By: Joanna Mason

The apostles are good friends to have, and if you look at your life through the lens of daily prayer, you’ll see that certain saints and apostles want to be your particular friends. The apostles make special friends for us, stealing their way into our affections through the gospel itself. St. Peter might seem like a pal to you if you struggle with trusting that the Lord has great plans for you despite your many failures; St. Matthew may want to be your friend if, like him, you have to turn away from a rough past; or maybe St. John is asking you to come with him to rest your head on the Lord’s heart. The apostles are real and alive, and want to walk with us on our journey to Heaven.

In this month of October, we celebrate the feast of St. Jude, one of the apostles of the Lord. Jude is the patron saint of “impossible cases.” There’s an interesting story behind his patronage. Jude really has the same name as another of the chosen apostles: Judas. Because of this confusion, Jude was rather ignored as an intercessor- after all, who could pray to a Judas? Eventually, though, someone had a grand idea. He had a big problem in his life, a problem that seemed unsolvable, impossible. He wondered, to which of the saints can I entrust this giant problem? Who will intercede without fail? And he thought of Jude. Why? Because he figured that no one ever prayed to Jude, so he must have lots of time on his hands. Probably he was up in Heaven twiddling his thumbs without enough to do. So why not give him the impossible cases to pray for?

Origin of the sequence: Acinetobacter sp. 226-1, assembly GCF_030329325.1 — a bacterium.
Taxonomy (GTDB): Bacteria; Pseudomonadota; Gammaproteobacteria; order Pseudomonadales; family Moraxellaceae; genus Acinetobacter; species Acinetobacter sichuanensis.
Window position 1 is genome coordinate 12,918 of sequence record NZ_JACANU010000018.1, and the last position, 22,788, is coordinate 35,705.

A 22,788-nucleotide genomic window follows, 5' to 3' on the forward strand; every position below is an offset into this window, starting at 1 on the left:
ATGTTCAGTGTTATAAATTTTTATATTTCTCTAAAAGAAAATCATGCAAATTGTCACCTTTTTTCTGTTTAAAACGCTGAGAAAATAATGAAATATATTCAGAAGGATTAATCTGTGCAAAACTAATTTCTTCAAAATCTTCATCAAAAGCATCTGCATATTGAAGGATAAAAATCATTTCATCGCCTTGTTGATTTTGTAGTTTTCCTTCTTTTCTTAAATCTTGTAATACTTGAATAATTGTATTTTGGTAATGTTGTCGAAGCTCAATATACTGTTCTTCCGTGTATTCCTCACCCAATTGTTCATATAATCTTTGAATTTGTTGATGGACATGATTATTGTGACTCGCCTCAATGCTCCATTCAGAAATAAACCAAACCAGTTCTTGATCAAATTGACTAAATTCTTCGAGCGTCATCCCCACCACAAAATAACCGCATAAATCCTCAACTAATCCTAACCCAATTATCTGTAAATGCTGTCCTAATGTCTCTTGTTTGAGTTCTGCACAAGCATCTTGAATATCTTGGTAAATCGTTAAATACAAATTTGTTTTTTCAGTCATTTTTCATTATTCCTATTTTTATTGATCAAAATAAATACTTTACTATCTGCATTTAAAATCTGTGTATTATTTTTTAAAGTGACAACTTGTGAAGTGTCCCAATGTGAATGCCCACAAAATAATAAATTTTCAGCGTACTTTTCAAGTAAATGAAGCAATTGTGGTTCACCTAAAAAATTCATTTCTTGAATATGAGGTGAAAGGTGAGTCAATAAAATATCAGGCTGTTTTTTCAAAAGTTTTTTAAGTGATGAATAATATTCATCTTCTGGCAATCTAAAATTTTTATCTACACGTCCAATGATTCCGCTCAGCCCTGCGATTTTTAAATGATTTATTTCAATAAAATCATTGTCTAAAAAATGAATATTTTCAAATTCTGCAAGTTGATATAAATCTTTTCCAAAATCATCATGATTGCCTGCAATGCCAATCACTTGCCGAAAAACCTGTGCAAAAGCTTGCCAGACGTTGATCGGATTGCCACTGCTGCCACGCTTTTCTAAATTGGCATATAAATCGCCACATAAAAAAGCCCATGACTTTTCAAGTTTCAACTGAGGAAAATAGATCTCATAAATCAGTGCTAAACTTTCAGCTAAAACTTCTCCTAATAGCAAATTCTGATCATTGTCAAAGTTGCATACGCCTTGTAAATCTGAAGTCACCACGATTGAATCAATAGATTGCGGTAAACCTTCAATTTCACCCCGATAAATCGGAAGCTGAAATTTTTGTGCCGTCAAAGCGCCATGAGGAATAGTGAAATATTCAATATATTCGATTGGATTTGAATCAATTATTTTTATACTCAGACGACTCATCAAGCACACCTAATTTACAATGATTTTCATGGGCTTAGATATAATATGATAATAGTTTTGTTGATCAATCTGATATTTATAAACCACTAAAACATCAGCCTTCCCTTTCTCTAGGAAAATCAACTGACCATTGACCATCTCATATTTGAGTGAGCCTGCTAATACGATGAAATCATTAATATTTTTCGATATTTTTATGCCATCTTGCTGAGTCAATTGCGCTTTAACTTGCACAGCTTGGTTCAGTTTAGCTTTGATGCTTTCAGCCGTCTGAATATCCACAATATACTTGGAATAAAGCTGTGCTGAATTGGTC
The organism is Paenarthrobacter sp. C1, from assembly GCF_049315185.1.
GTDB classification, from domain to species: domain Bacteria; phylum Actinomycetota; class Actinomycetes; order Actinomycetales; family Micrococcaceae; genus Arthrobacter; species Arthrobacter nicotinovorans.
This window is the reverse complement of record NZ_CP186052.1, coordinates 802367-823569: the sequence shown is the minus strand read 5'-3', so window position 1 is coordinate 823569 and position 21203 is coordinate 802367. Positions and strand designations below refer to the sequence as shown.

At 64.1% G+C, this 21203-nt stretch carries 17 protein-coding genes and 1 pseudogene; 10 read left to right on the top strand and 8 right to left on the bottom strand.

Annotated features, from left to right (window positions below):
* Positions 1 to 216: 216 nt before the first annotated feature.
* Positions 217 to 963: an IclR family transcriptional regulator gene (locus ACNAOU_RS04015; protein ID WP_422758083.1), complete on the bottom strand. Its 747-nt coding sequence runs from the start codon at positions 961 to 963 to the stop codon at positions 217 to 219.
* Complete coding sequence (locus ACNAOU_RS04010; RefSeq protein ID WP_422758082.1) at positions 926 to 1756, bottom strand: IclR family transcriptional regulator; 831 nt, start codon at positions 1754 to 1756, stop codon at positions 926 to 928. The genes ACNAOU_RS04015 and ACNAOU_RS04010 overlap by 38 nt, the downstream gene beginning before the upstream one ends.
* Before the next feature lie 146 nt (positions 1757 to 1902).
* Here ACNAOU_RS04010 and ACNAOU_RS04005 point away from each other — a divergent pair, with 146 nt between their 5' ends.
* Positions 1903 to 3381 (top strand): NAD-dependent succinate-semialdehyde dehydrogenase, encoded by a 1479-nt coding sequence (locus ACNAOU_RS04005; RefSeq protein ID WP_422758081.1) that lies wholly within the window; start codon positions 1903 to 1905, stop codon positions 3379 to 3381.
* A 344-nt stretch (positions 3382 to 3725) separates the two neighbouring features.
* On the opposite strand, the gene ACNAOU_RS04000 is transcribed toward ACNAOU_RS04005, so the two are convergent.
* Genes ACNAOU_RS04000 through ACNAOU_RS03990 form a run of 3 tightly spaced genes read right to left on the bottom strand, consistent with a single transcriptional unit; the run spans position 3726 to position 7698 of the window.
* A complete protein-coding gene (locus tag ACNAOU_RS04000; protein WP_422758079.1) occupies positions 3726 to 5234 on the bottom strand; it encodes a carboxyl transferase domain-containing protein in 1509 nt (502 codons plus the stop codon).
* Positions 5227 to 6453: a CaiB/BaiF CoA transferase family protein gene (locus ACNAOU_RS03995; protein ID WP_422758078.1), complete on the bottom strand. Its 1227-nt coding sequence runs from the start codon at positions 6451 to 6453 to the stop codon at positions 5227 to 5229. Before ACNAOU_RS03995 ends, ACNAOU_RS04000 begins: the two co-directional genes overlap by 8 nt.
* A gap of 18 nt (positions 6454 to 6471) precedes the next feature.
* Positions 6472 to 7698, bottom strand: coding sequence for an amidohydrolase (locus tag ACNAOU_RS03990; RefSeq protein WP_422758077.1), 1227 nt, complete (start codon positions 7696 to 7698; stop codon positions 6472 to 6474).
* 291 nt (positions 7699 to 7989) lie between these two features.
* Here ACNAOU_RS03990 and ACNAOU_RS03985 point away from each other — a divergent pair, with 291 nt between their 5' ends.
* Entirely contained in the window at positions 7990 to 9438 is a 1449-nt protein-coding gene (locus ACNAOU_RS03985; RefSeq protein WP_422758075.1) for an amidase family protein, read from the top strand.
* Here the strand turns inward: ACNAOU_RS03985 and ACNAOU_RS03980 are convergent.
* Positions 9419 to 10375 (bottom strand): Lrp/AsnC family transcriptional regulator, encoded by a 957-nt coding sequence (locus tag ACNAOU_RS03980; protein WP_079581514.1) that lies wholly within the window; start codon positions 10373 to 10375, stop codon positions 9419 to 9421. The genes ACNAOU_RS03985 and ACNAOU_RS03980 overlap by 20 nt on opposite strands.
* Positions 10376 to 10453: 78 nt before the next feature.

Funny as the beginnings of Jude’s intercession for the impossible are, there is something deeper going on here. Think for a bit about the other Judas. Judas the betrayer handed Jesus over to be crucified, and promptly lost hope. Forgiveness was impossible. Redemption was impossible. Life after such a choice was impossible. Judas felt that he had singlehanded ruined the plan of redemption. So, trusting only in his human vision of the events of his life and his actions, he despaired and ended his life.

St. Jude saw the same events, the same impossibilities. Yet he also saw His Lord raised from the dead, and death itself smashed. He saw that what looked like the death of the Messiah and ruin of the redemption of man turned out to be the most beautiful sign of love and life-giving event possible. And how did that happen? It was impossible. St. Jude watched the impossible become a beautiful reality.

It’s no accident that Jude, as the patron saint of the impossible, has the same name as Judas. God asks us to never give up hope, no matter how black events look in the world. He asks us to trust His plans, even when we see the betrayer before us, or worse, when we are the betrayer; or even when we see long ignored tensions come crashing down in our family lives; even in moments when we feel abandoned by the Father. Even through all this, we must remember that God brought eternal life out of death itself, and he continues to do so today. St. Jude wants us to bring him our intentions and to remember the other Judas, so that we might never make the mistake Judas made. When we watch God Himself die, we must trust that eternal resurrection is about to begin. Jude saw it with his own eyes. So always live in the hope of the resurrection, trusting that NOTHING is impossible with God.